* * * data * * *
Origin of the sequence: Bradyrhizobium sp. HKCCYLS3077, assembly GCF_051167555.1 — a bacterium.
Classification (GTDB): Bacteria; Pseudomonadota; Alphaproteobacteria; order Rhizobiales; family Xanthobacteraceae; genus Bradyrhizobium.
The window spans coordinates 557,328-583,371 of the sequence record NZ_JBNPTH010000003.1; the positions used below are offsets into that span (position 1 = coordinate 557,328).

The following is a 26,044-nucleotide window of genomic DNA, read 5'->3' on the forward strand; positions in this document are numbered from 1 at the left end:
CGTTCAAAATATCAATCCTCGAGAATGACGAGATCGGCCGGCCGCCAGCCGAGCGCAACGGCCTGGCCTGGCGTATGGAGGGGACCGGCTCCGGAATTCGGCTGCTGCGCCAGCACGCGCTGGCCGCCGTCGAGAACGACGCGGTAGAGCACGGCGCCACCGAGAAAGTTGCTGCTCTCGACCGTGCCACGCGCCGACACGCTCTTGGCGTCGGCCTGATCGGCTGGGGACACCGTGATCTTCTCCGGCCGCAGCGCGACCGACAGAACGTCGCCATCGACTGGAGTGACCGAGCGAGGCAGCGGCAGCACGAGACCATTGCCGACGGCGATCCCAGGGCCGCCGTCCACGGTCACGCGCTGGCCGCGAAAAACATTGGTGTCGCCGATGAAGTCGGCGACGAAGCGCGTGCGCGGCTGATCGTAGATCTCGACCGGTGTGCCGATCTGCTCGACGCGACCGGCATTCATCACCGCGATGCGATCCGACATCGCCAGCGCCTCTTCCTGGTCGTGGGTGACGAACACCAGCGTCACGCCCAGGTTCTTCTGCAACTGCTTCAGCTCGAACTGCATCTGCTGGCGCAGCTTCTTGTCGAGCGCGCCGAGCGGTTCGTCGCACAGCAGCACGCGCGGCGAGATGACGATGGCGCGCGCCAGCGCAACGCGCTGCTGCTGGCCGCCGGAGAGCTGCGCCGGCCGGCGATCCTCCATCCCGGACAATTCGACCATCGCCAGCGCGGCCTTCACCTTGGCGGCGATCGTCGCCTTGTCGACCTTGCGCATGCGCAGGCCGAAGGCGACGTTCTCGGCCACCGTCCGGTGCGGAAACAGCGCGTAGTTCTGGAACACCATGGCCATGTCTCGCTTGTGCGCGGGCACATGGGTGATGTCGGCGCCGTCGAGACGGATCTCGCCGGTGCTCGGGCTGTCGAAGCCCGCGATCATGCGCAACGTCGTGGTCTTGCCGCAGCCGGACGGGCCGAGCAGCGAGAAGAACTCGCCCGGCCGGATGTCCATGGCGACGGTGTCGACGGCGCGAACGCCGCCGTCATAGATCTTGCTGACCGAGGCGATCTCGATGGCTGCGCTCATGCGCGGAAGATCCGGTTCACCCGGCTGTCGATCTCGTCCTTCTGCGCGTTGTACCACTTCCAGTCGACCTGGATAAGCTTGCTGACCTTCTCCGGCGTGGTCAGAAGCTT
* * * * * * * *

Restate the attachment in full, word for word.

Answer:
Origin of the sequence: Bradyrhizobium sp. HKCCYLS3077, assembly GCF_051167555.1 — a bacterium.
Classification (GTDB): Bacteria; Pseudomonadota; Alphaproteobacteria; order Rhizobiales; family Xanthobacteraceae; genus Bradyrhizobium.
The window spans coordinates 557,328-583,371 of the sequence record NZ_JBNPTH010000003.1; the positions used below are offsets into that span (position 1 = coordinate 557,328).

The following is a 26,044-nucleotide window of genomic DNA, read 5'->3' on the forward strand; positions in this document are numbered from 1 at the left end:
CGTTCAAAATATCAATCCTCGAGAATGACGAGATCGGCCGGCCGCCAGCCGAGCGCAACGGCCTGGCCTGGCGTATGGAGGGGACCGGCTCCGGAATTCGGCTGCTGCGCCAGCACGCGCTGGCCGCCGTCGAGAACGACGCGGTAGAGCACGGCGCCACCGAGAAAGTTGCTGCTCTCGACCGTGCCACGCGCCGACACGCTCTTGGCGTCGGCCTGATCGGCTGGGGACACCGTGATCTTCTCCGGCCGCAGCGCGACCGACAGAACGTCGCCATCGACTGGAGTGACCGAGCGAGGCAGCGGCAGCACGAGACCATTGCCGACGGCGATCCCAGGGCCGCCGTCCACGGTCACGCGCTGGCCGCGAAAAACATTGGTGTCGCCGATGAAGTCGGCGACGAAGCGCGTGCGCGGCTGATCGTAGATCTCGACCGGTGTGCCGATCTGCTCGACGCGACCGGCATTCATCACCGCGATGCGATCCGACATCGCCAGCGCCTCTTCCTGGTCGTGGGTGACGAACACCAGCGTCACGCCCAGGTTCTTCTGCAACTGCTTCAGCTCGAACTGCATCTGCTGGCGCAGCTTCTTGTCGAGCGCGCCGAGCGGTTCGTCGCACAGCAGCACGCGCGGCGAGATGACGATGGCGCGCGCCAGCGCAACGCGCTGCTGCTGGCCGCCGGAGAGCTGCGCCGGCCGGCGATCCTCCATCCCGGACAATTCGACCATCGCCAGCGCGGCCTTCACCTTGGCGGCGATCGTCGCCTTGTCGACCTTGCGCATGCGCAGGCCGAAGGCGACGTTCTCGGCCACCGTCCGGTGCGGAAACAGCGCGTAGTTCTGGAACACCATGGCCATGTCTCGCTTGTGCGCGGGCACATGGGTGATGTCGGCGCCGTCGAGACGGATCTCGCCGGTGCTCGGGCTGTCGAAGCCCGCGATCATGCGCAACGTCGTGGTCTTGCCGCAGCCGGACGGGCCGAGCAGCGAGAAGAACTCGCCCGGCCGGATGTCCATGGCGACGGTGTCGACGGCGCGAACGCCGCCGTCATAGATCTTGCTGACCGAGGCGATCTCGATGGCTGCGCTCATGCGCGGAAGATCCGGTTCACCCGGCTGTCGATCTCGTCCTTCTGCGCGTTGTACCACTTCCAGTCGACCTGGATAAGCTTGCTGACCTTCTCCGGCGTGGTCAGAAGCTT